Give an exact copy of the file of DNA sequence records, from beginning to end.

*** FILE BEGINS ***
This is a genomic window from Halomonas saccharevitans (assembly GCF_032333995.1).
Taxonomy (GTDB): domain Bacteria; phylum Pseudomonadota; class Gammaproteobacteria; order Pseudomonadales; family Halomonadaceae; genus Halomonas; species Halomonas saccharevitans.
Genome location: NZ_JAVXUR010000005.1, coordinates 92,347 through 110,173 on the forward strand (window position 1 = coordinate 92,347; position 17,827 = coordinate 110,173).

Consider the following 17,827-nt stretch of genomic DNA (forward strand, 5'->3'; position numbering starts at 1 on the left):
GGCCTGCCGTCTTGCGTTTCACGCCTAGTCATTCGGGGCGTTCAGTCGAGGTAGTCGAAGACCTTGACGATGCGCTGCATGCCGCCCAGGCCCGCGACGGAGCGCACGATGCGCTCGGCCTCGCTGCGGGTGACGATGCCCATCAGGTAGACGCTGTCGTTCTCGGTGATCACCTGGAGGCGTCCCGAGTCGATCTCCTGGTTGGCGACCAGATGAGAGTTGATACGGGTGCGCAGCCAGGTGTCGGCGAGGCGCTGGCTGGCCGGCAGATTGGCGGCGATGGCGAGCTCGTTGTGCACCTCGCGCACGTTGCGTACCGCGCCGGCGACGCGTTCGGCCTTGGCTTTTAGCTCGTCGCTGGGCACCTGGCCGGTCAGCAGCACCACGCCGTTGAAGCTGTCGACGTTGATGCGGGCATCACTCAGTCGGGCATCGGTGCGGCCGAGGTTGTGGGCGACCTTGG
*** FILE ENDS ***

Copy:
This is a genomic window from Halomonas saccharevitans (assembly GCF_032333995.1).
Taxonomy (GTDB): domain Bacteria; phylum Pseudomonadota; class Gammaproteobacteria; order Pseudomonadales; family Halomonadaceae; genus Halomonas; species Halomonas saccharevitans.
Genome location: NZ_JAVXUR010000005.1, coordinates 92,347 through 110,173 on the forward strand (window position 1 = coordinate 92,347; position 17,827 = coordinate 110,173).

Consider the following 17,827-nt stretch of genomic DNA (forward strand, 5'->3'; position numbering starts at 1 on the left):
GGCCTGCCGTCTTGCGTTTCACGCCTAGTCATTCGGGGCGTTCAGTCGAGGTAGTCGAAGACCTTGACGATGCGCTGCATGCCGCCCAGGCCCGCGACGGAGCGCACGATGCGCTCGGCCTCGCTGCGGGTGACGATGCCCATCAGGTAGACGCTGTCGTTCTCGGTGATCACCTGGAGGCGTCCCGAGTCGATCTCCTGGTTGGCGACCAGATGAGAGTTGATACGGGTGCGCAGCCAGGTGTCGGCGAGGCGCTGGCTGGCCGGCAGATTGGCGGCGATGGCGAGCTCGTTGTGCACCTCGCGCACGTTGCGTACCGCGCCGGCGACGCGTTCGGCCTTGGCTTTTAGCTCGTCGCTGGGCACCTGGCCGGTCAGCAGCACCACGCCGTTGAAGCTGTCGACGTTGATGCGGGCATCACTCAGTCGGGCATCGGTGCGGCCGAGGTTGTGGGCGACCTTGG